The Ten Commandments was among the first lengthy passages of Scripture I ever committed to memory. Like most children, I was told to memorize the commandments and did so. Every week they were read in church, ensuring that they remained fresh in my mind. And yet, as I’ve grown older, I’ve realized that I think little about these Commandments, usually convinced that I am living by the letter of the law but rarely pausing to consider whether I live in the spirit of them. I’m a New Testament Christian, I suppose, often seeing little reason to look back to these laws, given so long ago. And it is to my shame, I’m sure. So it was some interest that I turned to Words from the Fire, a new book in which Al Mohler calls Christians to hear the voice of God in the Ten Commandments.
The great crisis of our day, of the postmodern times in which Mohler writes the book, is one of knowledge. It is an epistemological crisis that goes to the very root of how we can know anything and, continuing on from there, what right we have to tell other people what is true and what is false. Mohler summarizes the question in this way: “How do we know and teach what we claim to know and teach?” The great challenge for Christians, in face of such questions, is to “make certain we know on what authority we speak, and know, and teach.” As Christians our claim is not that we have something to say or that our words merit attention. To the contrary, we claim that God has something to say and has chosen to say it through us. We speak only because he has spoken and we ought to speak only what he has spoken.
The format of the book is dead simple and really exactly what you would expect–after an Introduction there are ten chapters for ten laws. This Introduction is excellent, structured around eight “if’s.” If we grant that God has spoken as Creator to his creation, there are eight things we must now acknowledge: that we now do know; that we know what we know only by mercy; that we too must speak; that all of creation is about God; that God has spoken for our good; that we must obey; that we must trust; that we must witness. “We are here because God has spoken, not only in the fire, but also in the Son–in whose name we gather as the church and in whose name we serve. The voice at Horeb points to its ultimate fulfillment in the incarnation of Jesus Christ, the Word of God incarnate. For beyond the miracle of Israel hearing God’s voice and surviving, we can now know the Word of God made flesh…and be saved.” And from this starting point Mohler consistently shows how the Ten Commandments are relevant to us today and how God calls us to obey them; he shows how they are all a work of God’s grace. And always he points to the ultimate fulfillment of these commandments in Jesus Christ, the one in whom the law has been fulfilled. These are commandments we can know and obey and delight in today in a way that the ancient Israelites could not even imagine.
As I considered reading the book I was particularly interested in Mohler’s teaching on the fourth commandment. I was raised in the Presbyterian and Dutch Reformed traditions, both of which insisted on a real continuity between the Old Testament Sabbath and the New Testament Lord’s Day. Though I am now a convinced Baptist, I have still found it difficult to reconcile the Ten Commandments with a non-Sabbatarian view of the fourth commandment, a position Dr. Mohler refers to as Lord’s Day observance. I found his arguments here logical, convincing and convicting. The main issue in this commandment, he insists, is what we are to do rather than what we are not to do. That simple observation, combined with his other teaching, shows me that I can be a non-Sabbatarian and actually have a higher view of the Lord’s Day, just as a New Testament Christian should have a higher view than his Old Testament equivalent of any of the other commandments. “Are there things we ought not to do on the Lord’s Day?” he asks. “Certainly there are. Anything that would detract from our worship should not be done on the Lord’s Day. Anything that would rob the Lord’s Day of priority worship should not be done. Anything that would be on our minds when we are worshiping, as if we can only get done with this in order to go do that, is a matter of sin, no matter what it is.”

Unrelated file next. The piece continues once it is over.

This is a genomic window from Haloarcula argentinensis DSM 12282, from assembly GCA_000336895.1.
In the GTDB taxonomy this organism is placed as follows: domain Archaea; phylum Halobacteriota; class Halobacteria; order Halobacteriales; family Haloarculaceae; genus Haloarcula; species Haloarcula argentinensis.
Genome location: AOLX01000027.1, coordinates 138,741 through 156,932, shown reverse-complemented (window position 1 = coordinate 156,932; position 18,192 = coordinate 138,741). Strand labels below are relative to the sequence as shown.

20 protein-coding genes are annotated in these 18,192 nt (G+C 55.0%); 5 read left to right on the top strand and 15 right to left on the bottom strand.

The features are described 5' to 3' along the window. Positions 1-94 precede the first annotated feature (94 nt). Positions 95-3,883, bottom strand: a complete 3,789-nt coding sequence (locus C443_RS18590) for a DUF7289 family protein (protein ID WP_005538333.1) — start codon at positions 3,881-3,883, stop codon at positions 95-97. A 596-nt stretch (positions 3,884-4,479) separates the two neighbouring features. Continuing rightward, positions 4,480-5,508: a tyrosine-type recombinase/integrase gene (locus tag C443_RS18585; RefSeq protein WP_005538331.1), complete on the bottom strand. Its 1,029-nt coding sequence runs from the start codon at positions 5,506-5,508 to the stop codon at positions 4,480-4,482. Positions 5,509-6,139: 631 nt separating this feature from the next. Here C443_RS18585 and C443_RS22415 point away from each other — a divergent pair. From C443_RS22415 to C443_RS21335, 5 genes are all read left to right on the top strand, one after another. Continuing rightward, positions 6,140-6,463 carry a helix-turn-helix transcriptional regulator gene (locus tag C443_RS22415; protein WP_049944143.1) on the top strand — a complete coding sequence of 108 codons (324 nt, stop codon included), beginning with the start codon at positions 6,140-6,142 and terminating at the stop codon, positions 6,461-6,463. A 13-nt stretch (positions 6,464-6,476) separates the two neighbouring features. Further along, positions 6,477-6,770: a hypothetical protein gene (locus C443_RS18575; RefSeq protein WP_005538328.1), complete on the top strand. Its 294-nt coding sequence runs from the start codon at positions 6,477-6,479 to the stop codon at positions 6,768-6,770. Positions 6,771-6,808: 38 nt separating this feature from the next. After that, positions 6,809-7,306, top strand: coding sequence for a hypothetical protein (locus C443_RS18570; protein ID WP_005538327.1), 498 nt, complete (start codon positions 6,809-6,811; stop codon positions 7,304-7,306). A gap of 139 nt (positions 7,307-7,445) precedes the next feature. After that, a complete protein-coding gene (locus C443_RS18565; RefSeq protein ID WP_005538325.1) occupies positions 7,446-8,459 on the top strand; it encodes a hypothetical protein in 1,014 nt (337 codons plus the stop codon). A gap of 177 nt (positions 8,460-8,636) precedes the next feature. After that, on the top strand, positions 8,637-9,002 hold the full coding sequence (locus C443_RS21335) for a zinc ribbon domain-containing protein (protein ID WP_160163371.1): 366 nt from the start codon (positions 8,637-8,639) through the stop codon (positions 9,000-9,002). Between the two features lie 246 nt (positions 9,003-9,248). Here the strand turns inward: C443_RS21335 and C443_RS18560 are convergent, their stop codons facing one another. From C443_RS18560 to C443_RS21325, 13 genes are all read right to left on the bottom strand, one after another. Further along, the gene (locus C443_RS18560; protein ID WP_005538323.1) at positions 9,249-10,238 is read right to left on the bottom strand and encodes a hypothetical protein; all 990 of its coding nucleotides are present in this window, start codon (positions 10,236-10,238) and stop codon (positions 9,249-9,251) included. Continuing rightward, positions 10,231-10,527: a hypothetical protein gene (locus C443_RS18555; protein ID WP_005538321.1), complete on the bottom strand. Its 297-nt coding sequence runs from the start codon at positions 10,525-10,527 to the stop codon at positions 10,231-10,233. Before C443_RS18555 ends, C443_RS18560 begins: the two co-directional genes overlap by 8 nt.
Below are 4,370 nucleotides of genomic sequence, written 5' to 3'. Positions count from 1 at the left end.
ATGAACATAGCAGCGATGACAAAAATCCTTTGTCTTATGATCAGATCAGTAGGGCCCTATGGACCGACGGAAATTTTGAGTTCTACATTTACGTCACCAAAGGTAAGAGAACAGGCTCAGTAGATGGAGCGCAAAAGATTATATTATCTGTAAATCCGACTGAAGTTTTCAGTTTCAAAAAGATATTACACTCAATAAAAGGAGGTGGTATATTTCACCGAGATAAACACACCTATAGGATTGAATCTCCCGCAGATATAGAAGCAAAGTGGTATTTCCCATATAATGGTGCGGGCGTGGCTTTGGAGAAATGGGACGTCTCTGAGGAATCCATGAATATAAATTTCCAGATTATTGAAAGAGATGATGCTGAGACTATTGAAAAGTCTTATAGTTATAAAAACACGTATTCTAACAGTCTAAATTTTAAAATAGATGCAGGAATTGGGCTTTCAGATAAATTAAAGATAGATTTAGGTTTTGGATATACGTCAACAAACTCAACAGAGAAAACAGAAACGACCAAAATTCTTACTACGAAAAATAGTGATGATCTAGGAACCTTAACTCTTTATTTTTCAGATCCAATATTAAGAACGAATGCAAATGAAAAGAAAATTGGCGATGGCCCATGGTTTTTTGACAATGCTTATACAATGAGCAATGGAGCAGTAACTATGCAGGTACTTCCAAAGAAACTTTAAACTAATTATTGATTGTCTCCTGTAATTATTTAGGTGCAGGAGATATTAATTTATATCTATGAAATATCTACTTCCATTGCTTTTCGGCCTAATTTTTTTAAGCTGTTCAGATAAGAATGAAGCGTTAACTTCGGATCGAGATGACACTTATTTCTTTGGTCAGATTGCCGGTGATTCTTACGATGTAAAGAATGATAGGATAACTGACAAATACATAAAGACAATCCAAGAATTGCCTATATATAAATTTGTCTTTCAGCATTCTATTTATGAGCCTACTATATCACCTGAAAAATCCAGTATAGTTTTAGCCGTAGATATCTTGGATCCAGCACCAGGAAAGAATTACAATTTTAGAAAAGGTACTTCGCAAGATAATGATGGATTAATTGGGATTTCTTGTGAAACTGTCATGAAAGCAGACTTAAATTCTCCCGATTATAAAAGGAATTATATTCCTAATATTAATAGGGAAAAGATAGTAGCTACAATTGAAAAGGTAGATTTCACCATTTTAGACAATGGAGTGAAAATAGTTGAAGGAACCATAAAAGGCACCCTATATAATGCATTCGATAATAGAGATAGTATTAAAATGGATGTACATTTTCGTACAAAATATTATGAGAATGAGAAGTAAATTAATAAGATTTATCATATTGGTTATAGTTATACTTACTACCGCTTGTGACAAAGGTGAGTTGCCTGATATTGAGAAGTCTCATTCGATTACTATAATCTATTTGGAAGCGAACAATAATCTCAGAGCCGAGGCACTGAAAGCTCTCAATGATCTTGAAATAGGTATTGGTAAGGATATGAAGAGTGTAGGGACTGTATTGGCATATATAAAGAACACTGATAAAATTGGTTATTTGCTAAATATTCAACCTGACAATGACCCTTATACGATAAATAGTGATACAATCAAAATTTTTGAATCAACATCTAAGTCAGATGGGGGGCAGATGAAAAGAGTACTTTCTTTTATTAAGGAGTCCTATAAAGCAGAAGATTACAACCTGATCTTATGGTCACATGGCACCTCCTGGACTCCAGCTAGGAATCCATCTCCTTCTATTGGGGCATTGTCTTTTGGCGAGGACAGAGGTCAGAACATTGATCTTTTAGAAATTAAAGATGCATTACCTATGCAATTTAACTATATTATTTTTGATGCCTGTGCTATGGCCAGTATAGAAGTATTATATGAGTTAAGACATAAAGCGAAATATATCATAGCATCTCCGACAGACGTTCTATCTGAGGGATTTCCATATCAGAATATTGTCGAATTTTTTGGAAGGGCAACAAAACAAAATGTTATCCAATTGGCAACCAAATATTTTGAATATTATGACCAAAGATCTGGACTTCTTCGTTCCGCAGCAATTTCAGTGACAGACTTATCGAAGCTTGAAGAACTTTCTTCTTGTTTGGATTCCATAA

If I were to point out a potential weak point in the book I’d say that strangely and rather surprisingly, I noticed several little editing oversights–a missing quotation mark here, a missing word there, an overuse of a word in a few other places. There are only a few such things, but still more than I would have expected. It is certainly not enough to detract from the message of the book but still enough that I made a note of it.
We’ve seen a steady stream of books come from Mohler’s pen in the past couple of years. I have read them all and am quite comfortable saying that this one is the best of the bunch. Logically, consistently, biblically, Mohler looks to the Ten Commandments and then calls us to live in light of those laws, not as people burdened by rules, but as a grateful people acting in love toward a great God. “Understood rightly, these commandments lead, not to our despair that we fall short of them, but to our thankfulness for the gospel of Jesus Christ. Christ comes to save lawbreakers like ourselves. Thus, we see the commandments themselves as grace to us. But our confidence is not in our ability to keep these commandments, for we will surely fail. Our confidence is in Christ, whose perfect obedience fulfills the law.”